The majority’s approach risks introducing into the Court’s jurisprudence the practice of reassessment of a violation of Article 3 that has already been established. More importantly, this approach is capable of undermining the absolute character of the prohibition in Article 3 and of opening the way for calculation of the appropriate extent of admissible coercion and its use in relation to particular accusations, contrary to the principles of a fair trial. I am far from having any sympathy with the applicant’s acts and I share the grave concerns raised by the terrible crime against an innocent child. To my regret, however, I am unable to share the conclusions of the majority on the applicant’s continuing victim status and the fairness of the proceedings in his case. Given the insufficient protection of his right not to incriminate himself, in my view he continued to be a victim of coercion, which affected the fairness of the criminal proceedings against him. In my view an opportunity for the applicant to have a retrial should be capable of correcting both these defects.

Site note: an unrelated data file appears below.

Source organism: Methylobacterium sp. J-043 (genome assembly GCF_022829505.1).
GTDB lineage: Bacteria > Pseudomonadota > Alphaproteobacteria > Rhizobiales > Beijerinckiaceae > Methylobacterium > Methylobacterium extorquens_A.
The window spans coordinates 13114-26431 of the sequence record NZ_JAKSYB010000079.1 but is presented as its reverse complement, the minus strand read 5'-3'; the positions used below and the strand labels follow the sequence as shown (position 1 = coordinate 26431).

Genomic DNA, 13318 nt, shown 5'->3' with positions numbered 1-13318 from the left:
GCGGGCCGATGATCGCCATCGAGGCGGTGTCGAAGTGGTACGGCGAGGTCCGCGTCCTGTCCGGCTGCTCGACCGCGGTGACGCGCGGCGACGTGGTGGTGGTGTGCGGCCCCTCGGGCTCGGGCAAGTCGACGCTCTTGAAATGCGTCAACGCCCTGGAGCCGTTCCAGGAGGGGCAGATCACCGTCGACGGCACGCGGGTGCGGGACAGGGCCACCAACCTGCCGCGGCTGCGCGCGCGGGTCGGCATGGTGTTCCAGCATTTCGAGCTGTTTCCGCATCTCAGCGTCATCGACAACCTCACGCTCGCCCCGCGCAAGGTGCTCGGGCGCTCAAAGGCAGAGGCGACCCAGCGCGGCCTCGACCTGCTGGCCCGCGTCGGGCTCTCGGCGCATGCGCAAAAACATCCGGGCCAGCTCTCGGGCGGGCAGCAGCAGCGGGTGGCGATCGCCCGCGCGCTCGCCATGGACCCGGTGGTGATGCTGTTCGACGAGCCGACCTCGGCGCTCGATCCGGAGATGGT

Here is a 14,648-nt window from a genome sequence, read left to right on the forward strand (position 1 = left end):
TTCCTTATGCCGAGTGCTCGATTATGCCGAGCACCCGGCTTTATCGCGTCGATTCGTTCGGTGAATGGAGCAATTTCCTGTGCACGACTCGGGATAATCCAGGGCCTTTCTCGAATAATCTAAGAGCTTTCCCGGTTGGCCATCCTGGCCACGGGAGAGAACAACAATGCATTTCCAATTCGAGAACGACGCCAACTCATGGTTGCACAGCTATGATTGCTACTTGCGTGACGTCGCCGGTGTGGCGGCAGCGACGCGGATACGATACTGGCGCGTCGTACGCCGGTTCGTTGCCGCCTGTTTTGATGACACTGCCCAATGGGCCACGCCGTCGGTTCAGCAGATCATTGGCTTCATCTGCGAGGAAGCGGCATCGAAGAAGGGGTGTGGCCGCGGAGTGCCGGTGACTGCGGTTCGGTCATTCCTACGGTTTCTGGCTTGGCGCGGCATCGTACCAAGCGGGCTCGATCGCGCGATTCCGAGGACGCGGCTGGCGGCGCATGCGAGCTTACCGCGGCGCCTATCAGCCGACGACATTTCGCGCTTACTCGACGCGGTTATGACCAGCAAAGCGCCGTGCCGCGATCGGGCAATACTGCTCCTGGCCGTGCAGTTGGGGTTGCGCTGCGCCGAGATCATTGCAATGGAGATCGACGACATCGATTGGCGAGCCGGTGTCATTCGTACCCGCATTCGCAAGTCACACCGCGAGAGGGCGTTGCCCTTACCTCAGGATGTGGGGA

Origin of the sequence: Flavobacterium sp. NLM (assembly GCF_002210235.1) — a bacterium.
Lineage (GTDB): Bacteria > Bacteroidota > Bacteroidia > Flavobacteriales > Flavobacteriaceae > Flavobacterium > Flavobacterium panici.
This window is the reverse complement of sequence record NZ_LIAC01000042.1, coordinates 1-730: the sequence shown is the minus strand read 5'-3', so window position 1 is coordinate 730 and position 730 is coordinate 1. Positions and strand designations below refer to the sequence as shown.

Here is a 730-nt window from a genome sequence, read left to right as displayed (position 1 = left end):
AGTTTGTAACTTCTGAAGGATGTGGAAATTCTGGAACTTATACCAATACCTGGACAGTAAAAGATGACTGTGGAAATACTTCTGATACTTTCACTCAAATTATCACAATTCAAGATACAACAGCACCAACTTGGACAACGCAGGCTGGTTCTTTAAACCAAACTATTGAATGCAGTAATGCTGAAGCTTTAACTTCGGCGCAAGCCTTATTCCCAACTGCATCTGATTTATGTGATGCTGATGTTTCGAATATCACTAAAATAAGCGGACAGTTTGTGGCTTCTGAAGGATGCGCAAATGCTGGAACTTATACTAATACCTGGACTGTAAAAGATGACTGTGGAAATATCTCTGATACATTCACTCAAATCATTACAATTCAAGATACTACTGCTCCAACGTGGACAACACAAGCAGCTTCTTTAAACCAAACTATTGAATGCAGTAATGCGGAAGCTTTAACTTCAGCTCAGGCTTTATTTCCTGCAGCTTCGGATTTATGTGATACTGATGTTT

Indeed. There was room for balance in this case, given the ample evidence of Gäfgen’s kidnapping prior to the threat of torture by the Frankfurt police. Indeed, there also seems enough evidence to get him for manslaughter. In this case, at least, there was no need to choose between freeing a criminal and forgiving the use of torture. Alas, the ECtHR nevertheless made its choice, without the excuse of a ticking bomb.

Coming soon on Charterblog:

“Joe”, CIA agent: “Tell us about your dealings with Al Qaeda or we’ll send someone to Australia to rape your wife!”

Joseph Thomas, to the AFP: “I took money from Al Qaeda but I was never going to commit terrorism!”

Phillip Cummins, judge: “Your confession is admissible!”

Jury: “He took money from Al Qaeda but was never going to commit terrorism!”

Joseph Thomas, on Four Corners: “I took money from Al Qaeda but I was never going to commit terrorism!”

Court of Appeal: “Your confession to the AFP was inadmissible. Your human rights are vindicated. Also, because of your Four Corners interview, you can be convicted of taking money from Al Qaeda. [Wink!]”

Jack Bauer, AFP agent: “I read you loud and clear!”

Tick. Tick. Tick. Tick…

One thought on “The fruits of torture

  1. Usually torture is defended in extreme cases of necessity. But there was no objective justification for that – the boy was already dead. Even if he was alive, there still woudn’t be necessity – torturing one person to save only one victim is not enough. Maybe saving a whole city like LA (as in Jack Bauer’s 24) would justify torture, but not in this case. The subjective belief of the police officer is irrelevant. Threat or use of torture if at all acceptable should be justifiable only by objective facts. That would be a deterrent.